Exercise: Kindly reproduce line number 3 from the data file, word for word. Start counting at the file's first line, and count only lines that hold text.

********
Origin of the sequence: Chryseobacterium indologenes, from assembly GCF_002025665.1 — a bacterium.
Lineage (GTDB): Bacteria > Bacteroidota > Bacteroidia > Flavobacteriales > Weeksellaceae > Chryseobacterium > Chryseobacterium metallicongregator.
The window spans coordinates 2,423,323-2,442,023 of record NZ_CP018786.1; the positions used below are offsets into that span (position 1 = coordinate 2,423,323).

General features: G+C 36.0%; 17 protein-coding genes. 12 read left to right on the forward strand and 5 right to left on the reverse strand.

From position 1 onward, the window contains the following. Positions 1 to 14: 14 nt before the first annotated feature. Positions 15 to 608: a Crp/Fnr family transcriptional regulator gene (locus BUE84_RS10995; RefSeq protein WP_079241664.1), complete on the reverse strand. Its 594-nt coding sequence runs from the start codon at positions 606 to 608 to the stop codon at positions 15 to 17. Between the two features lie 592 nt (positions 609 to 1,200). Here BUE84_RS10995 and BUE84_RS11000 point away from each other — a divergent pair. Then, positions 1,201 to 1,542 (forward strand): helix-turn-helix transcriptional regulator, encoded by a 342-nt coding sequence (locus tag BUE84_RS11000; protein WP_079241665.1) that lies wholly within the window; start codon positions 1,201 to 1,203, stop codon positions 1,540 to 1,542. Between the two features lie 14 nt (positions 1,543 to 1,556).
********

The window spans coordinates 2,423,323-2,442,023 of record NZ_CP018786.1; the positions used below are offsets into that span (position 1 = coordinate 2,423,323).